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The Foreign Investment in Real Property Tax Act (“FIRPTA”) provides an exception to the general rule that the US generally taxes nonresident alien individuals and foreign corporations on their gains from sales or exchanges of property, if and only if, the gains are effectively connected with the conduct of a trade or business in the US (“effectively connected income” or “ECI”). FIRPTA treats gains recognized by a foreign person from the disposition of a US real property interest (“USRPI”), including the sale of shares of a US real property holding corporation (“USRPHC”), as ECI, subject to US federal income tax.
A USRPI includes: (i) interests in real property, such as land, buildings, improvements, leaseholds and natural deposits, located in the US and Virgin Islands; (ii) with certain exceptions, stock of a USRPHC (a corporation in which, at any time during the shorter of the foreign person’s holding period of the stock or 5 years prior to the sale of the corporation’s stock, the value of the corporation’s USRPIs is equal to at least 50% of the value of its assets); (iii) shares in the appreciation in value, or in the gross or net proceeds or profits, generated by US real property; (iv) as discussed below, interests in partnerships that hold USRPIs; and (v) options to acquire USRPIs.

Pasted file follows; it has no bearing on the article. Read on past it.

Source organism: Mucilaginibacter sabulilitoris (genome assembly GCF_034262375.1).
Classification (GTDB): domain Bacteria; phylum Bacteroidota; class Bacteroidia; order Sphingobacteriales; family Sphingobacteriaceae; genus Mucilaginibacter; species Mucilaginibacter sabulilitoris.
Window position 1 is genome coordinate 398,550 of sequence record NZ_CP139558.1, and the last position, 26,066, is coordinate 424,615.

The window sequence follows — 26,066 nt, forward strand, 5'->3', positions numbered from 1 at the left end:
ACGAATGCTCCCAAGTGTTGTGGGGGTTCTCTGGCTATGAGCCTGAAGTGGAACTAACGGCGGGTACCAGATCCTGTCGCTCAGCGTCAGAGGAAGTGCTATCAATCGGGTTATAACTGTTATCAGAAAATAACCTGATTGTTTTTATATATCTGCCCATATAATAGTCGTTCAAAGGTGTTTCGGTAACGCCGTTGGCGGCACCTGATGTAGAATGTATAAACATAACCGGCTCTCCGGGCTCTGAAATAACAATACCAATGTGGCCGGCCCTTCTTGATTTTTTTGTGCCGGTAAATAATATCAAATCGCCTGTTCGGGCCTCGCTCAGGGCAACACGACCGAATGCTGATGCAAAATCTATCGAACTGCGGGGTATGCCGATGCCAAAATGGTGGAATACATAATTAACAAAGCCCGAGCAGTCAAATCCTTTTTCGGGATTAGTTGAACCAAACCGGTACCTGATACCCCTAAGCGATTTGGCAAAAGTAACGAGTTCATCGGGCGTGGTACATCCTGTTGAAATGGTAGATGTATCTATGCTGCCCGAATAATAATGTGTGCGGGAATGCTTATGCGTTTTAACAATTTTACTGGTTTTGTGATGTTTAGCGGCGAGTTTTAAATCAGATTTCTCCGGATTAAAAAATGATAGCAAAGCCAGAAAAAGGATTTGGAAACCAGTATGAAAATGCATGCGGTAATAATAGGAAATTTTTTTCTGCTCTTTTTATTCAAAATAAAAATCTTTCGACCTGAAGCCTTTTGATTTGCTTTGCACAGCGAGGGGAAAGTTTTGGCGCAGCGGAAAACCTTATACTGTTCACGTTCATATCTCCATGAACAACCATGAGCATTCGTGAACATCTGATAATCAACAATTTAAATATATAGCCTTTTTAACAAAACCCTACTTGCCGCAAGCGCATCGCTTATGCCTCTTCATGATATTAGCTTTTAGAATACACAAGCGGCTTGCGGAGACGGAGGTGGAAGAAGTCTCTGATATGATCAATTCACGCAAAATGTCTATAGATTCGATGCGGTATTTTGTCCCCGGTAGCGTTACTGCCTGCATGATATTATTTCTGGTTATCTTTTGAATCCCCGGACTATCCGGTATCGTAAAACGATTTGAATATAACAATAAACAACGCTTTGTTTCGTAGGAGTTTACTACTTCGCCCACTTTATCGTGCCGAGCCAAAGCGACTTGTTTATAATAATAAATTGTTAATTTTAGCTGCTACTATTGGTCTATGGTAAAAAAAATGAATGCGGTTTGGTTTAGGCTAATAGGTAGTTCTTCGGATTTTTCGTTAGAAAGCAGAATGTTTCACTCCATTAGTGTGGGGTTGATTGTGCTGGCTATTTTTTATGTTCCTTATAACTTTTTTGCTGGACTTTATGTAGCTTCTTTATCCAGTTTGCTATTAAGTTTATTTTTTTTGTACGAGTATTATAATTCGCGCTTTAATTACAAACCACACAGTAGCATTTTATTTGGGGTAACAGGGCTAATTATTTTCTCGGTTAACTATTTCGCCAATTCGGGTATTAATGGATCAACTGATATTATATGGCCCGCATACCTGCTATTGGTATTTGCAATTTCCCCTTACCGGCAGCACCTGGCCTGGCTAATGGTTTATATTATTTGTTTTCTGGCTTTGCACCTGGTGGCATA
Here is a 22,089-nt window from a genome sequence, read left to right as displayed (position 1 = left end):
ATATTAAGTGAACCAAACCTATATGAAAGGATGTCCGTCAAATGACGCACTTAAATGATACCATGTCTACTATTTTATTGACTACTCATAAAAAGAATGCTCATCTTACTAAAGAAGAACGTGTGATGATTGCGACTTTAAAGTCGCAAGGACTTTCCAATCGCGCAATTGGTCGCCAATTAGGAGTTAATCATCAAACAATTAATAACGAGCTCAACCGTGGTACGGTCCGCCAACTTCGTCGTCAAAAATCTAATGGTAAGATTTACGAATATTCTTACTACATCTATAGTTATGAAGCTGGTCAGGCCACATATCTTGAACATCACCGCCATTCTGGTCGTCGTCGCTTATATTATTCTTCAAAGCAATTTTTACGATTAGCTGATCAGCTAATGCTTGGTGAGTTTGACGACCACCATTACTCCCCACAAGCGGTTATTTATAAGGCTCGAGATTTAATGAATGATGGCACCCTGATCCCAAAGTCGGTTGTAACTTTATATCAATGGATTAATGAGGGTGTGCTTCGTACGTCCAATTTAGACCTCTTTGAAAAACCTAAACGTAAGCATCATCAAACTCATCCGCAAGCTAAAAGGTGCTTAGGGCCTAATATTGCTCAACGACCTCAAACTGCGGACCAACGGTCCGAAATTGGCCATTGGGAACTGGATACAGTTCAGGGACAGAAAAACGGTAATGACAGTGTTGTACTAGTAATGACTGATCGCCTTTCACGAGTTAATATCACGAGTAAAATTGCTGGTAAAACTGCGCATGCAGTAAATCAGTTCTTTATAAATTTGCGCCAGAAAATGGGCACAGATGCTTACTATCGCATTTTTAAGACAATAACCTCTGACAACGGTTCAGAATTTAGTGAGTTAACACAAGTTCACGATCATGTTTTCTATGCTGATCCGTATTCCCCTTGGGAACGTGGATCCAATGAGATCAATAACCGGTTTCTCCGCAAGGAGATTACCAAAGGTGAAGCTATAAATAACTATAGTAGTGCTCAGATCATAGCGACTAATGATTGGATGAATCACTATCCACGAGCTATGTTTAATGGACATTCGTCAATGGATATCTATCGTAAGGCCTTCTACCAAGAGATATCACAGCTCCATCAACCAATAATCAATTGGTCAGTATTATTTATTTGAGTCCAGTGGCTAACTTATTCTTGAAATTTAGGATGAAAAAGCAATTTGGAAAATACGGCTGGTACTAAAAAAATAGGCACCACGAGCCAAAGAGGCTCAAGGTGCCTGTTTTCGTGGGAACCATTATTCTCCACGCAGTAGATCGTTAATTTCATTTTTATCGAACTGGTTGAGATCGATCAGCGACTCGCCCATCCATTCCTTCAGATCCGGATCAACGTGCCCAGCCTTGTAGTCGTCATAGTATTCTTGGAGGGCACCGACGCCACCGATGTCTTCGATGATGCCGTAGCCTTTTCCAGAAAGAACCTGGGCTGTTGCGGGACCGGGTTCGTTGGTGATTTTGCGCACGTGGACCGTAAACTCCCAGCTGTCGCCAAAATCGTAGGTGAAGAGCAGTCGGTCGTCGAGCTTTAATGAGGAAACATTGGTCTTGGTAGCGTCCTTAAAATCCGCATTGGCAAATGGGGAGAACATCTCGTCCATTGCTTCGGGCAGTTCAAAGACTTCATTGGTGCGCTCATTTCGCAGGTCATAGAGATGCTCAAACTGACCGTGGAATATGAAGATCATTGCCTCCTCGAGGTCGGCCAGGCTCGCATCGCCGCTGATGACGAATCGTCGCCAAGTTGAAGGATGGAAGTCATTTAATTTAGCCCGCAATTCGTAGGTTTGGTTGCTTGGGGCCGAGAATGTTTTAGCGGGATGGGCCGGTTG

A disposition includes but is not limited to a sale or exchange, liquidation, redemption, gift or transfer. FIRPTA also applies to certain distributions from a real estate investment trust (“REIT”) that are attributable to the REIT’s sale of a USRPI. The consideration received in a disposition of an interest in a partnership, trust or estate, is treated as an amount received from the sale or exchange in the US of such real property to the extent attributable to USRPIs.
An interest solely as a creditor in real property or a USRPHC is not treated as a USRPI.
The stock of a foreign corporation does not constitute a USRPI under FIRPTA.